"I'm not saying the Church should do anything. What I'm keen to see is that we are able to live the truth without being afraid. We shouldn't be frightened of losing our faith by becoming who we discover ourselves to be if we're gay, nor meaning that we lose our souls by being gay if we remain Catholic," he insists.

He is obviously aware of the difficulty the official Church faces in adjusting to the new reality of gay people being honest and straightforward about who they are.

What he's noticed happens in many different countries is that the easiest way for the Church to defend its official position is to find a group of people who are extremist and disagree with it and then "shout" at them.

"So then the groups can shout at each other and you can get a nice piece of identity politics with an anti-clerical group and the Church holding firm against monstrous hordes. Of course it's a lie on both parts," he said.

"What I propose is this. Is it possible for any of us to get beyond this shouting match and for the Church to live the truth without fear and embrace gay people?

"The difficulty, of course, is that in most Catholic countries, the laity is pretty tolerant about gay people... In practice, very few bishops or priests believe there is anything wrong with gay people, so in a sense they're left defending a fantasy doctrine, without being able to say the truth."

When asked if the Church's stand on issues such as homosexuality and contraception were leading to a decline in church attendances, Dr Alison felt the reason was more symptomatic of present culture.

"People are growing up with so many different options of entertainment and ways of passing time that the whole notion of going to Church to pray and listen to the Word of God - which is normally explained badly - requires a lot of dedication when you consider how many other options there are."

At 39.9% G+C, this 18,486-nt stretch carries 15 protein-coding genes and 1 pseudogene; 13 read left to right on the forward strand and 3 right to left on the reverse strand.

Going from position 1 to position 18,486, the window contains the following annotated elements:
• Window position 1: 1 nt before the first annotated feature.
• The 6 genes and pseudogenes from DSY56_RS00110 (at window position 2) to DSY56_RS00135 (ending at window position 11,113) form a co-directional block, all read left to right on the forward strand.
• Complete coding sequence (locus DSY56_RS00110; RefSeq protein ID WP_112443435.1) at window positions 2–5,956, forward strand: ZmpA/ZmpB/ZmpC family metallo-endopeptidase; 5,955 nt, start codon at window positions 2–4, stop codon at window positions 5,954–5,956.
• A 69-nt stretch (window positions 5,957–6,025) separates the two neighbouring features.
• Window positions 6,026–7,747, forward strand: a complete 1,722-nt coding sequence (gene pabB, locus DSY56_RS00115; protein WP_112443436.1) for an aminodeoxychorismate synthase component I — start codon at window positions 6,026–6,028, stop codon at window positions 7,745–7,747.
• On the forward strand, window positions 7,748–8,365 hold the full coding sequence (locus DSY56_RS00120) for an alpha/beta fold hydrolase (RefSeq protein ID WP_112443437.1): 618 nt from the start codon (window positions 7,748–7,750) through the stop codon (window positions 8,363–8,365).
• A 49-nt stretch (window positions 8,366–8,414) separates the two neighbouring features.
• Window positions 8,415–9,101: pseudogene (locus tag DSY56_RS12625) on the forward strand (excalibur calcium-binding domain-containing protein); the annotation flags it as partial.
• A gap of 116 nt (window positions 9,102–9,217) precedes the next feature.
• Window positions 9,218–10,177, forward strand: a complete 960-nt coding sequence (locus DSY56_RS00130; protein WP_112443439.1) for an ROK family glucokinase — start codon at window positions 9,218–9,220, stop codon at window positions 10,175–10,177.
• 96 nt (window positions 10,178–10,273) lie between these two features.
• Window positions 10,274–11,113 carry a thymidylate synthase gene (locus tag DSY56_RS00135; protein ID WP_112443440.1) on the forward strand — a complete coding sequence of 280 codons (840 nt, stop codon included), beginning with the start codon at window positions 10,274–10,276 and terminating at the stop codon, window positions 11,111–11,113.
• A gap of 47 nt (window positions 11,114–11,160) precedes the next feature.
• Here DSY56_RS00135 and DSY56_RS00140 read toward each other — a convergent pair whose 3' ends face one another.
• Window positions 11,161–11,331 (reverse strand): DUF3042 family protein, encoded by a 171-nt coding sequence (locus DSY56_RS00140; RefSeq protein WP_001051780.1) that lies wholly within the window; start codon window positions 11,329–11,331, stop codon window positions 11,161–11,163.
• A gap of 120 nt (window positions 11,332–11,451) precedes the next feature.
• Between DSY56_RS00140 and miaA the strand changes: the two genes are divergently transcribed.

One of the things Dr Alison is trying to do with his theology is to "furnish the ground for people who are very frightened to have a soft landing".

He points out that for many people in high-ranking positions, such as politicians, coming out of the closet was combined with the intense fear of losing their reputation, so this had to be overcome.

But how could he be part of the Church if he did not subscribe to its teaching?

"My point is that I do subscribe to its teachings. This brings me back to the question of whether there is such a thing as a person who is gay. This is a question of truth... like is the sea wet? This is not something that's dependent on Church teachings," he insists.

Has the Church threatened him with excommunication or tried to silence him?

"No. Effectively, I'm not part of any religious order, and I don't have a parish or a teaching job. I sometimes say Mass when I'm invited, so effectively I'm unemployed and survive by writing.

"Precisely because no-one is responsible for me, I often find and meet bishops and significant Church leaders, who are very pleased that someone is doing what I'm doing. They know perfectly well that if someone had to take charge of me someone would make them shut me up. So it's at my own risk and expense."

Dr Alison also points out that people sometimes underestimated how intelligent Pope Benedict XVI has been in all this.

"He has made it quite clear that this issue is a Third Order issue, which means it's not at the excommunication level. This is very important because it means there is hope that it will be resolved over time without huge fuss, anger or schism.

"I love the Church and it seems to me it's my job to bear witness to the truth. I may not be doing it very well, but at least one has to have a go."